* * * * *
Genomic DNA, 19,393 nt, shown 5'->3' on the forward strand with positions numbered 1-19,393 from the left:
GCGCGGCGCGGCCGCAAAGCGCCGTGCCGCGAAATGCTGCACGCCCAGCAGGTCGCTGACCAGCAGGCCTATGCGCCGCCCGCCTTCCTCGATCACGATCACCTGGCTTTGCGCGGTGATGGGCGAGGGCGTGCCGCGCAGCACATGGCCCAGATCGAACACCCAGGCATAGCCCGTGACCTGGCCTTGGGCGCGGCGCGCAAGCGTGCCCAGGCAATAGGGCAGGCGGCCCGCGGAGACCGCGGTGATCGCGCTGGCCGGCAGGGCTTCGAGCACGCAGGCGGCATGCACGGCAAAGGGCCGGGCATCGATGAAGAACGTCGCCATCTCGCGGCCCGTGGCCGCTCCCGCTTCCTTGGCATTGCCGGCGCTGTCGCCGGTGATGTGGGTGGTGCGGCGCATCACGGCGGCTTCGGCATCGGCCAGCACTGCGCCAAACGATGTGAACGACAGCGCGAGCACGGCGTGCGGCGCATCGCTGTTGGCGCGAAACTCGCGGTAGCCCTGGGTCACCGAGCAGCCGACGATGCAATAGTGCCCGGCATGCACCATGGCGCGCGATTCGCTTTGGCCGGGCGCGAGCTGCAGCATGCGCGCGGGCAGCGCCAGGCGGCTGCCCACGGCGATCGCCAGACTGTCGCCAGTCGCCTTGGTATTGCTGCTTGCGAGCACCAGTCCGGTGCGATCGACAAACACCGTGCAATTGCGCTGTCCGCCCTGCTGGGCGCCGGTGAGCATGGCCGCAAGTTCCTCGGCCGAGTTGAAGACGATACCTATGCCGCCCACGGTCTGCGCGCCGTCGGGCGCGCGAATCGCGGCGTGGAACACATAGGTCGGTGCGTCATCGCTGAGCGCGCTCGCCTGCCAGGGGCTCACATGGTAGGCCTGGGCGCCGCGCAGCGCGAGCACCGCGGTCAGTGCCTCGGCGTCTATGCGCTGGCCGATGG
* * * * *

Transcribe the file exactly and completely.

Genomic DNA, 19,393 nt, shown 5'->3' on the forward strand with positions numbered 1-19,393 from the left:
GCGCGGCGCGGCCGCAAAGCGCCGTGCCGCGAAATGCTGCACGCCCAGCAGGTCGCTGACCAGCAGGCCTATGCGCCGCCCGCCTTCCTCGATCACGATCACCTGGCTTTGCGCGGTGATGGGCGAGGGCGTGCCGCGCAGCACATGGCCCAGATCGAACACCCAGGCATAGCCCGTGACCTGGCCTTGGGCGCGGCGCGCAAGCGTGCCCAGGCAATAGGGCAGGCGGCCCGCGGAGACCGCGGTGATCGCGCTGGCCGGCAGGGCTTCGAGCACGCAGGCGGCATGCACGGCAAAGGGCCGGGCATCGATGAAGAACGTCGCCATCTCGCGGCCCGTGGCCGCTCCCGCTTCCTTGGCATTGCCGGCGCTGTCGCCGGTGATGTGGGTGGTGCGGCGCATCACGGCGGCTTCGGCATCGGCCAGCACTGCGCCAAACGATGTGAACGACAGCGCGAGCACGGCGTGCGGCGCATCGCTGTTGGCGCGAAACTCGCGGTAGCCCTGGGTCACCGAGCAGCCGACGATGCAATAGTGCCCGGCATGCACCATGGCGCGCGATTCGCTTTGGCCGGGCGCGAGCTGCAGCATGCGCGCGGGCAGCGCCAGGCGGCTGCCCACGGCGATCGCCAGACTGTCGCCAGTCGCCTTGGTATTGCTGCTTGCGAGCACCAGTCCGGTGCGATCGACAAACACCGTGCAATTGCGCTGTCCGCCCTGCTGGGCGCCGGTGAGCATGGCCGCAAGTTCCTCGGCCGAGTTGAAGACGATACCTATGCCGCCCACGGTCTGCGCGCCGTCGGGCGCGCGAATCGCGGCGTGGAACACATAGGTCGGTGCGTCATCGCTGAGCGCGCTCGCCTGCCAGGGGCTCACATGGTAGGCCTGGGCGCCGCGCAGCGCGAGCACCGCGGTCAGTGCCTCGGCGTCTATGCGCTGGCCGATGG